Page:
'Lifeline' home-delivery book program expands to Wallaceburg

More people who can't visit the library will have access to books as Wallaceburg becomes the latest community to launch home service, through the local branch of the Chatham-Kent Public Library.

The service is provided to residents who are unable to get to the library due to factors like age or illness. Materials are picked up by a family member or friend, or can be delivered by volunteers. 

"A lot of people can't make it into the library, so we want to make sure that we're providing service to all residents," said Stacey VanDaele, branch head for Wallaceburg.

According to VanDaele, most of the people who use home service in Wallaceburg are elderly, and they're checking out large-print and audio material.

50 customers a month in Windsor

The Windsor Public Library has been offering home service since 1980 and the popularity surprises even library CEO Kitty Pope.

"We have 50 customers on a regular cycle every month," said Pope. Those customers get two visits a month from one of ten library volunteers.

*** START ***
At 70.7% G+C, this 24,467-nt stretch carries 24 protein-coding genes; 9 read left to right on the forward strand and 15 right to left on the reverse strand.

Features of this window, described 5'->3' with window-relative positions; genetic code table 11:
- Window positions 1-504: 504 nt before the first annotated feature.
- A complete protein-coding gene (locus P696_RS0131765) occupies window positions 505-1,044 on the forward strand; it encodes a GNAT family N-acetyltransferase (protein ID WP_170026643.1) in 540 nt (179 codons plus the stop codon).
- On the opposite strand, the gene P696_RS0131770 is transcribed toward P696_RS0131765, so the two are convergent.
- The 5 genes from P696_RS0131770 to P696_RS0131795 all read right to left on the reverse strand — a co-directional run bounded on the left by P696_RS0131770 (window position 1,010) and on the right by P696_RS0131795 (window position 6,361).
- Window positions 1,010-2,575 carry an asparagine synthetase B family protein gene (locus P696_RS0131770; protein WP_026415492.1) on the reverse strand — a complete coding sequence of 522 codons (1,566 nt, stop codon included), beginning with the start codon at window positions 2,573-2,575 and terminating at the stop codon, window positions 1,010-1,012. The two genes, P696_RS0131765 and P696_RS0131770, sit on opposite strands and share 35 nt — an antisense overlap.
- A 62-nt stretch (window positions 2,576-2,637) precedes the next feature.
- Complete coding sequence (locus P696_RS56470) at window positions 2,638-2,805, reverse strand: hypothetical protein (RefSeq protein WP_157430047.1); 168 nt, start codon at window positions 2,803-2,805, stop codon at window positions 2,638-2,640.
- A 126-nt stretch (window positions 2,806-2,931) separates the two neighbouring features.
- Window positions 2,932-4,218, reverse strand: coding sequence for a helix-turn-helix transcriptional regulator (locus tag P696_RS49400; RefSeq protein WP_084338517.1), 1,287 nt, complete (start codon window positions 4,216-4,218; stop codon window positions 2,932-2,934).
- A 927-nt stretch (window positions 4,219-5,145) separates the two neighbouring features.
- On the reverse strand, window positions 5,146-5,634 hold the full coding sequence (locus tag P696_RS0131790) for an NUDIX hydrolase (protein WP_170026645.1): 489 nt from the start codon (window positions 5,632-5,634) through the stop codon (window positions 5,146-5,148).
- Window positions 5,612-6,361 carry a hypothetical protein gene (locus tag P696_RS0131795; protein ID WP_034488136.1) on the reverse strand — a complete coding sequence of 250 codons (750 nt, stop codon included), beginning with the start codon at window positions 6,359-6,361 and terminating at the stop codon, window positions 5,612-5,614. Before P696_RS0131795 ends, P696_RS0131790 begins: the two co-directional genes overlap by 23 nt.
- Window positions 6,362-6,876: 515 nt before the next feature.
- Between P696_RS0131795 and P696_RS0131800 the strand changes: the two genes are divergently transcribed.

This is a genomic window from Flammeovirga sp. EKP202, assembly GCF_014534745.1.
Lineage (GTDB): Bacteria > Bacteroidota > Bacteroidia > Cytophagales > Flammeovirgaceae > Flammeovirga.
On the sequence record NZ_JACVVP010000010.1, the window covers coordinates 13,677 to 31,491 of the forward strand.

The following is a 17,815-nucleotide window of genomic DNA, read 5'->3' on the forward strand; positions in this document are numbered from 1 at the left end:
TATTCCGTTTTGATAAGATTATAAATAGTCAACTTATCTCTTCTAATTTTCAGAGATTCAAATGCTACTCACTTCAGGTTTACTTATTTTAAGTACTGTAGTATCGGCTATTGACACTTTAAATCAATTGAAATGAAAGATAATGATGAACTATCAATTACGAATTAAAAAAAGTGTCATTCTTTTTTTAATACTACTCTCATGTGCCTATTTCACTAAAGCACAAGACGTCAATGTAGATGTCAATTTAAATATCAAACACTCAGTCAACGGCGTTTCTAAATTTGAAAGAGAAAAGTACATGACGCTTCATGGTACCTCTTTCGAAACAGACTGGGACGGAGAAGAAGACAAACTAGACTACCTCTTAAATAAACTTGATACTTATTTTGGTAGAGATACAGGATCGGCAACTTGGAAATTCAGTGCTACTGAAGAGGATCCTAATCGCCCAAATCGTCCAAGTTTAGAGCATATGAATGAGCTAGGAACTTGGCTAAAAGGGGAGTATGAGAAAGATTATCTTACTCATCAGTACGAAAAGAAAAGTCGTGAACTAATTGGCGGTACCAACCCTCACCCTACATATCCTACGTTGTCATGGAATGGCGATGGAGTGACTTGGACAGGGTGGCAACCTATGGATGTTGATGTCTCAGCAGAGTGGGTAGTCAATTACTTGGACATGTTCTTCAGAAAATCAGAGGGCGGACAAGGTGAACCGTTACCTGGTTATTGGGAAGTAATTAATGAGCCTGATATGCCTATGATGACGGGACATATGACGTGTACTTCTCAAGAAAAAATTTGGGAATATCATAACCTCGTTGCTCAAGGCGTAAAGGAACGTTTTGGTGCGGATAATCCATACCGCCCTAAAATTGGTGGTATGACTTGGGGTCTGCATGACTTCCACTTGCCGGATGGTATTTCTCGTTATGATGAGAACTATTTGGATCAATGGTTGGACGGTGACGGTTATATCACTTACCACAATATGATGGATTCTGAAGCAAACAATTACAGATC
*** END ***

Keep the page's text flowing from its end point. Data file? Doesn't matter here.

Submitted by Karen Thompson

"They deliver 10 to 20 items per customer," said Pope. "The customer might say 'I really like reading large print mysteries' and so the volunteer will pick out titles and deliver them."

She says the volunteers always try to add a few extra "surprise" books a customer might like. 

"I think [our customers] miss that opportunity to actually select books from shelves, so we try to bring back some of that satisfaction with a few extra books delivered," said Pope.

Between 'FRED' (WPL's mobile library) and the home service, hundreds of people who can't make it to a library branch have access to library materials.

"This is, in many cases, a lifeline for [our customers]," said Pope, adding that volunteers and customers often become friends. 

In Windsor, though staffed by volunteers, the library pays for mileage and in-branch librarians assist with book selection.